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Attention, students! Ten reasons to make time for a module

Greetings, fellow students! Unsure about attending FDM training? Is it worth the time and money? As fellow students, we believe the short answer is yes, absolutely! Here's ten reasons to attend a module:

 

1. FDM is easy to learn.

     You’ll be able to use the basics of the model after attending a single module, regardless of your current ability or skill level when it comes to manipulative techniques. Each of the 3 FDM modules is taught over the course of ONE weekend. You receive 20 hours of combined lecture and hands-on lab time.

 

2. It’s mind-expanding.

     Ever struggle to understand a concept, only to have someone explain it differently and suddenly things make sense?

 

Yeah, FDM is like that for manual medicine. Not only that, but once you see and/or experience drastic and immediate improvements in range of motion and pain, it’s hard to go back to the old way of thinking.

 

3. It’s affordable.

     Students enjoy a hefty discount compared to what practicing physicians, PTs, and other professionals pay, and you and your patients will reap the benefits for years to come.

 

4. It’s skill-affirming.

     I don’t know a single osteopathic medical student who hasn’t struggled or doubted themselves when it comes to the subtle aspects of manipulative medicine. With FDM, the patient guides you, resulting in a very high rate of successful treatments!

 

5. You might love it so much that you decide to do it full-time!

     FDM may spark an interest in hands-on manipulation. You might even be convinced to choose a Sports Med or OMM residency.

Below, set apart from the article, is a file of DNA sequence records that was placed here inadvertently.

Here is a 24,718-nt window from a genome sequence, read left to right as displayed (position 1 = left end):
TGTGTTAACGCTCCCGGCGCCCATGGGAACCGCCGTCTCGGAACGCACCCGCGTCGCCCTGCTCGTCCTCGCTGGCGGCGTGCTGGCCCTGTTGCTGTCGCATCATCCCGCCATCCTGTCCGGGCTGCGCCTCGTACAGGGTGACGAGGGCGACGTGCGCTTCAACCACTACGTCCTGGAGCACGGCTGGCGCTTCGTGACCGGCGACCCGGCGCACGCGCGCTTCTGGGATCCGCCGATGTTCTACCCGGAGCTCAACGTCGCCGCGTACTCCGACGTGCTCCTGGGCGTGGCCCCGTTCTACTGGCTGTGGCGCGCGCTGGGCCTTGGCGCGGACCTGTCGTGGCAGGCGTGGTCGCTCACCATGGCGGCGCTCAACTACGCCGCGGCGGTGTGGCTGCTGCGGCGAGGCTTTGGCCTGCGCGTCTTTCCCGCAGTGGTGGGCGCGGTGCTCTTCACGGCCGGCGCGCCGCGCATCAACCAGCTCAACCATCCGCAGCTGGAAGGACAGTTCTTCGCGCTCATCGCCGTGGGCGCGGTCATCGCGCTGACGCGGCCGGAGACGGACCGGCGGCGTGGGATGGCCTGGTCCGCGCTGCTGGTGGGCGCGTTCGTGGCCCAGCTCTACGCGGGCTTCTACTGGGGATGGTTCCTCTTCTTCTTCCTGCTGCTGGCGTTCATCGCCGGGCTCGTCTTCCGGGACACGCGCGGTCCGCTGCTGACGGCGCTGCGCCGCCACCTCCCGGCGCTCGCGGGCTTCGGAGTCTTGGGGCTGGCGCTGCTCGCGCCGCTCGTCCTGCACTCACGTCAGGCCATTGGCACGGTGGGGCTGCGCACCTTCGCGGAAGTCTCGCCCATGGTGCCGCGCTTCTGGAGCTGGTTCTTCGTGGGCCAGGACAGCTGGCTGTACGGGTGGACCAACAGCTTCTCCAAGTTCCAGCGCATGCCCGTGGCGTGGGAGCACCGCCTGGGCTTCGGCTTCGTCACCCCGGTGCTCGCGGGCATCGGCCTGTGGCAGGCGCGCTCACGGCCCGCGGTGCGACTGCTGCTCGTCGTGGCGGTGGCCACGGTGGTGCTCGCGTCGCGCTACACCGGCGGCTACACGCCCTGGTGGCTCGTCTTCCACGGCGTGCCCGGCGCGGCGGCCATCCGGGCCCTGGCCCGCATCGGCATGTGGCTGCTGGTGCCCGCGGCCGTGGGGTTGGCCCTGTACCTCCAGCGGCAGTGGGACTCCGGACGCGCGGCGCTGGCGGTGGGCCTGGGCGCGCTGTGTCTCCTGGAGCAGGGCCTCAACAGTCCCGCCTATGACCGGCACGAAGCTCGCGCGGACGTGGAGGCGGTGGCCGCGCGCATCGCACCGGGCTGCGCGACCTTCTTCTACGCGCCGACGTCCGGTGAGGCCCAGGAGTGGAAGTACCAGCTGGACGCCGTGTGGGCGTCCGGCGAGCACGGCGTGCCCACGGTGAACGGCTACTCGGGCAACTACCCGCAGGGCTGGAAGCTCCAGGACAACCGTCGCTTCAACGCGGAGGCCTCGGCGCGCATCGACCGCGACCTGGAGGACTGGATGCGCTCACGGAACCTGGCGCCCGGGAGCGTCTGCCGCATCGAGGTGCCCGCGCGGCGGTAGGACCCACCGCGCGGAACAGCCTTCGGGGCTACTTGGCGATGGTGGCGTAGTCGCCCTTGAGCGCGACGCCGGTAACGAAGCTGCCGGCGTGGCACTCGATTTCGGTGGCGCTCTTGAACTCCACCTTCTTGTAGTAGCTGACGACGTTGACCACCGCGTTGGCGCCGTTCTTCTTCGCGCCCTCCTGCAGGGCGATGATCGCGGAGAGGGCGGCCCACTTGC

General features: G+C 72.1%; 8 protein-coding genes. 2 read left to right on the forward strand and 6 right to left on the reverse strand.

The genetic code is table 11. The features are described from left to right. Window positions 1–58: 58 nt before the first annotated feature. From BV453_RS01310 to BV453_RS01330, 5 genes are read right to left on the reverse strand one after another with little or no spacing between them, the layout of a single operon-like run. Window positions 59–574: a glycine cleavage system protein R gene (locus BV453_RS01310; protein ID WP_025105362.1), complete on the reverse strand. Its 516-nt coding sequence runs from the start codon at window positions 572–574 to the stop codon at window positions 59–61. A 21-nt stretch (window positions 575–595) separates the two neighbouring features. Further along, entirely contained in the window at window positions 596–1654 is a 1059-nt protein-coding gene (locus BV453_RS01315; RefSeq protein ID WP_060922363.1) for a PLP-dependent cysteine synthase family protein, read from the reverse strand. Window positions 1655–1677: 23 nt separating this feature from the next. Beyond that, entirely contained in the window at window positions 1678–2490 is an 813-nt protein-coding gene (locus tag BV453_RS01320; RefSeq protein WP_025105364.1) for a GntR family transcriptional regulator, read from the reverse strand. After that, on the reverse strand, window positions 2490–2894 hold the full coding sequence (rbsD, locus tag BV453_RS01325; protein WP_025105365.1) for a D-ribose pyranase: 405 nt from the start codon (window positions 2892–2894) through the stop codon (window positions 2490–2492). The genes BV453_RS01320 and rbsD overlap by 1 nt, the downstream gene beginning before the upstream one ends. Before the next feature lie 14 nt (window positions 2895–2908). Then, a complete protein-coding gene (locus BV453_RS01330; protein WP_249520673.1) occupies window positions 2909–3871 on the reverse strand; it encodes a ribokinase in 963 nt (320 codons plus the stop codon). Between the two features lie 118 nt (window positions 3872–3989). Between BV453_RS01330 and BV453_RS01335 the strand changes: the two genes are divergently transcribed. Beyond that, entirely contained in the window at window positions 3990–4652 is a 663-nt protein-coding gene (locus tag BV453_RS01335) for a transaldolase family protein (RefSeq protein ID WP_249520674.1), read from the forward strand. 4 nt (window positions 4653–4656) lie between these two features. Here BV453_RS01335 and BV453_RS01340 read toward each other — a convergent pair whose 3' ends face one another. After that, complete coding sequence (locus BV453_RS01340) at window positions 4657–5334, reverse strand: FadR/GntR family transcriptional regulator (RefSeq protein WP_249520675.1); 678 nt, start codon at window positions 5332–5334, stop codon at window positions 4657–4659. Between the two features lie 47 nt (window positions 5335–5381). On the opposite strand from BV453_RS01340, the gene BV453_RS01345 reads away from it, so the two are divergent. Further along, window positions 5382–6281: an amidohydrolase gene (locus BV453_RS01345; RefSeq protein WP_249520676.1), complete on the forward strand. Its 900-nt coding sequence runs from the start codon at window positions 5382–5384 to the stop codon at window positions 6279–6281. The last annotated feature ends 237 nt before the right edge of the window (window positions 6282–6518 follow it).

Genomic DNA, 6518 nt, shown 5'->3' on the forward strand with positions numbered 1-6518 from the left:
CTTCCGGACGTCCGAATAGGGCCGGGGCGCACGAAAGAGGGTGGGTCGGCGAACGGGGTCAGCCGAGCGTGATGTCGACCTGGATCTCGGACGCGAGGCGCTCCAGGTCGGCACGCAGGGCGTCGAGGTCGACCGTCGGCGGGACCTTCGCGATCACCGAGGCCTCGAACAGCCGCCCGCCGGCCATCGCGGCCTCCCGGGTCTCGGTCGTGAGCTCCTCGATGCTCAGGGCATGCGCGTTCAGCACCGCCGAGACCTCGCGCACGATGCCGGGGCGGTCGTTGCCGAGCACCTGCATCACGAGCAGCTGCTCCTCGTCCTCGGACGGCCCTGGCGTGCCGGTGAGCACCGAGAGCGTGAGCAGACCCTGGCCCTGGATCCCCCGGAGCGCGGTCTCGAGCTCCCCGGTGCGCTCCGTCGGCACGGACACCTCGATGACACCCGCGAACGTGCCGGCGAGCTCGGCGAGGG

6. It’s a guilt-free weekend away from the books! ​​

     It’s hard to feel too bad about not being hunched over a textbook when you’re learning a new way to evaluate and treat all sorts of pain complaints. And after all, better patient care is what we’re aiming for, isn’t it? Aren’t you depriving your future patients of the best care they could receive if you don't take a module?​

 

7. It’ll hone your sense of discomfort.

     Early in medical education, many students seem a bit timid with respect to any treatment that can cause pain, whether it be a soft tissue massage technique like inhibition, or starting IVs and drawing blood. By training in FDM, we can build a much better sense of “therapeutic discomfort”, and as a result, become more confident with the application of any medical intervention that might cause discomfort.

 

8. Immediate results and feedback.

     Standard treatments for most musculoskeletal injuries involve medications and sometimes weeks of being laid up. FDM treatments can have a patient pain-free and back to normal activity in a fraction of that time, sans medications or expensive equipment.

 

9. Networking.

     FDM classes attract a wide range of attendees, from medical students to DPTs, all with a wide range of experience and skill levels. After a year of the same classmates, it’s fun to have new people to work and share ideas with. Plus, the friendships you build can be of tremendous benefit, whether it means a place to couchsurf when you attend the next FDM module, or meeting people connected to a residency you’re interested in.

 

10. Most importantly - it’s fun! Who wouldn’t want to work with their hands to make patients feel better quickly?!

 

For more information about upcoming modules, make sure to head over to the classes page.

 

 

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